How is this harmful? It appears to be simple truth.

Re:Shaky? (2)

LandDolphin (1202876) | about a year ago | (#44743167)

Notice that your definition of propaganda doesn't say "false information".

Re:Shaky? (0)

Jane Q. Public (1010737) | about a year ago | (#44743191)

Notice that your definition of propaganda doesn't say "false information".

Nor did I say or imply that it had to. What I mentioned was "harmful".

Re:Shaky? (2)

LandDolphin (1202876) | about a year ago | (#44743261)

Actually you did imply that when you asked how it can be harmful if it is the "simple truth".

But OK. So you just didn't understand how implying that the US is issuing warrants on "shaky evidence" is attempt to bring into question the quality of the evidence that the US is using to issue warrants for Russian Citizens and how that might be harmful to US interests. But you do understand enough about the situation to make the determination that the evidence being used is indeed "shaky"

Re:Shaky? (4, Insightful)

Samantha Wright (1324923) | about a year ago | (#44743379)

Since when has the truth not been harmful in diplomacy, politics, or espionage?

Re:Shaky? (1)

gagol (583737) | about a year ago | (#44743435)

synonym: mass medias

Re:Shaky? (0)

Anonymous Coward | about a year ago | (#44743469)

"No, but is an excellent propaganda phrase."

Hmmm...

prop a gan da noun

information, ideas, or rumors deliberately spread widely to help or harm a person, group, movement, institution, nation, etc.

How is this harmful? It appears to be simple truth.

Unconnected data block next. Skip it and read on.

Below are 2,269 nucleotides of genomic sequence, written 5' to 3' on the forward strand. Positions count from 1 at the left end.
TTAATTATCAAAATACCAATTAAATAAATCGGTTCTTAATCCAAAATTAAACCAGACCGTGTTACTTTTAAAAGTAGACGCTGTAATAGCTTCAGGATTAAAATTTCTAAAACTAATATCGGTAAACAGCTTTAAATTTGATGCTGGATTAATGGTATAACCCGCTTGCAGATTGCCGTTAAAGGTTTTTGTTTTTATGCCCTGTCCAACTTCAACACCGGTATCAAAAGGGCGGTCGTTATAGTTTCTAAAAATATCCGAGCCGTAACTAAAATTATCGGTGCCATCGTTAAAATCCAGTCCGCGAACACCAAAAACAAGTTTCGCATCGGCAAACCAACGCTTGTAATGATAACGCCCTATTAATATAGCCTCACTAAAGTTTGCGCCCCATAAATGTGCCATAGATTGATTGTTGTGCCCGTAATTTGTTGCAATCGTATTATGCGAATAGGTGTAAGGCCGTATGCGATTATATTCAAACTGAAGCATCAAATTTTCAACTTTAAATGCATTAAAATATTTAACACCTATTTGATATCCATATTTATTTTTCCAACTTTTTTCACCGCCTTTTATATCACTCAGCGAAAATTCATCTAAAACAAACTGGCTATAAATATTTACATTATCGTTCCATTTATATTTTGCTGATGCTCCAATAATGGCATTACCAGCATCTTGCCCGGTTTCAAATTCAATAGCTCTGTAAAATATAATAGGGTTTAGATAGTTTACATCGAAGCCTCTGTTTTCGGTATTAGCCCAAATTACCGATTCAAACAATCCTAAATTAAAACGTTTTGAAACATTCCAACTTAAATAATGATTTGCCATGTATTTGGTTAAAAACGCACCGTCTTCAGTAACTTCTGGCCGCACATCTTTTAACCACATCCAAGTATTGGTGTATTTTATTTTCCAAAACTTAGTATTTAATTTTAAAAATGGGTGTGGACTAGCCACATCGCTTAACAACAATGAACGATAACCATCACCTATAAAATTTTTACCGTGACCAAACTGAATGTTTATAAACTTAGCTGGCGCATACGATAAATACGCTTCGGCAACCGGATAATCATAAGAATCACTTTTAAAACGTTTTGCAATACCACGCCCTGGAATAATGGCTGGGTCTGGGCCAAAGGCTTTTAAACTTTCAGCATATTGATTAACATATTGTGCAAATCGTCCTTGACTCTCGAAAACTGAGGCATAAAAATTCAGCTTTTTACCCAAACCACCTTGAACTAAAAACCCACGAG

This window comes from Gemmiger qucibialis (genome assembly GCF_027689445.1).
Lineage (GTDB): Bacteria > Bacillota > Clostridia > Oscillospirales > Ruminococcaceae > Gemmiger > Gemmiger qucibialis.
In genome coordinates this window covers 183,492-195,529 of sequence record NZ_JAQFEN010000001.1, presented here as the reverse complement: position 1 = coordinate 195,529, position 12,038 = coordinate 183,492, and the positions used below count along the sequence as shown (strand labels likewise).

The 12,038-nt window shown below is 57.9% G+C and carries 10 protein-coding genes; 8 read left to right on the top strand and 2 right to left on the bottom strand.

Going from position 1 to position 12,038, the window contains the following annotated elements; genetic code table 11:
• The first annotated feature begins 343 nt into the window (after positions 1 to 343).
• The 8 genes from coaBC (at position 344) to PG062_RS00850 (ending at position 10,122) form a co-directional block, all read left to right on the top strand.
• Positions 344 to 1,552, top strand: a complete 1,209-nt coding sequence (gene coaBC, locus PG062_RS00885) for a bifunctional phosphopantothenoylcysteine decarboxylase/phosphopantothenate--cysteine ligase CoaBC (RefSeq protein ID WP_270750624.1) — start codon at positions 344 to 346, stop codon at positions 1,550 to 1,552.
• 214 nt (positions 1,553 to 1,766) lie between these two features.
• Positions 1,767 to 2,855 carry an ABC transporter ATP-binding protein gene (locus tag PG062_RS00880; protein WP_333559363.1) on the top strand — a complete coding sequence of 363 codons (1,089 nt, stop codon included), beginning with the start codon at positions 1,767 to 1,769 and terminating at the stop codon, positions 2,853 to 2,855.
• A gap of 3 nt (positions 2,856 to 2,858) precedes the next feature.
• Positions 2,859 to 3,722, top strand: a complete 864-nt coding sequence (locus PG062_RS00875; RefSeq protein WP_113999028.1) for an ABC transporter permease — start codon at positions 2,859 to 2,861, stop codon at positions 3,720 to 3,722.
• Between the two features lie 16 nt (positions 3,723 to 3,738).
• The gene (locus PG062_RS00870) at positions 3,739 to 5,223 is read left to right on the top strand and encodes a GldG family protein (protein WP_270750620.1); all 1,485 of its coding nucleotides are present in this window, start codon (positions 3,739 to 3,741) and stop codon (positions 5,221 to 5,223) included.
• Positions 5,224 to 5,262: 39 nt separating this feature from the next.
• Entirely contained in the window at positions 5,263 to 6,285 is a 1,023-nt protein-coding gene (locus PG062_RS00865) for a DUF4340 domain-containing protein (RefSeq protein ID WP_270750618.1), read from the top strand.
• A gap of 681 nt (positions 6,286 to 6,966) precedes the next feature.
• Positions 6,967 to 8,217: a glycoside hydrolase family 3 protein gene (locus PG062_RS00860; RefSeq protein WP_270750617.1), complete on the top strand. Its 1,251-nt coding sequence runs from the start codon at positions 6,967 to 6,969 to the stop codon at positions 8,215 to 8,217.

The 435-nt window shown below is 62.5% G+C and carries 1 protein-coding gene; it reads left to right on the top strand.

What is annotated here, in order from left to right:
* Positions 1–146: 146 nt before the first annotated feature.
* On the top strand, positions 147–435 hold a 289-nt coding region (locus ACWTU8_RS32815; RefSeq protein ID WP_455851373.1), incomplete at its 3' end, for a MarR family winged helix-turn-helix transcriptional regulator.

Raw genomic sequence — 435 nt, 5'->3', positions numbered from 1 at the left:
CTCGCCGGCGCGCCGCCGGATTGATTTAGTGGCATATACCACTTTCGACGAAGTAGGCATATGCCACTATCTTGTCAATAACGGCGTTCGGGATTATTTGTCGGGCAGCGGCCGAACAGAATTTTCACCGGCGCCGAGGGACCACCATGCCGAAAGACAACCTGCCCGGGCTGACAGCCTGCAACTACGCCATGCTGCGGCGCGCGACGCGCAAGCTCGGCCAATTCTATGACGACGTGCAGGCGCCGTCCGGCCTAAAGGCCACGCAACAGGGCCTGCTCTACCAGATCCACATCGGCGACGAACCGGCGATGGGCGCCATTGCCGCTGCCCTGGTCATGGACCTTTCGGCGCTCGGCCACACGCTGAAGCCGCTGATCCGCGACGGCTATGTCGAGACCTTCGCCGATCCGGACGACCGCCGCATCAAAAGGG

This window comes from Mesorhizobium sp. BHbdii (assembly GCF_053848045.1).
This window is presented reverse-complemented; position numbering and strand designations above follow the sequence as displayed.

Cite some cases then.

Re:Shaky? (5, Insightful)

Anonymous Coward | about a year ago | (#44743265)

Propaganda works best where you have at least an element of truth. The conviction rates, sentences and so on for the poor and rich in the US legal system are extremely different (look also at black vs white). Imagine how much worse it is for a poor (relative to the USA - he could be pretty rich at home) Russian who doesn't properly speak English and has the huge psychological pressure of having nobody nearby he knows at all.

Simple fact: the US legal system is deeply scary; there is a huge false conviction rate. Remember what we are always told, death sentences are the ones that are most investigated and are 100% sure. The innocence project shows the US has a minimum of a 12% false conviction rate [caught.net] for death sentences; other crimes must be much worse. Unlike people convicted before DNA evidence, nothing new will show up after the fact to save you.

Most convictions in the US are "shaky" and many are simply wrong. I'm sure it's even worse in most of Russia, but if you are having to compare yourself with Russia then you have already gone mad.

Re:Shaky? (1, Funny)

G3ckoG33k (647276) | about a year ago | (#44743101)

Is "shaky" a precise legal term?

Yes, since today it also has the samiliar meaning of "nokia", meaning "shaky" as in shaky future -

Usage 1: He used to be good but now he has a nokia future.

Usage 2: Windows 8 sucks, no wonder it has a nokia future.

Re:Shaky? (0)

Anonymous Coward | about a year ago | (#44743203)

I remember when people said that about apple.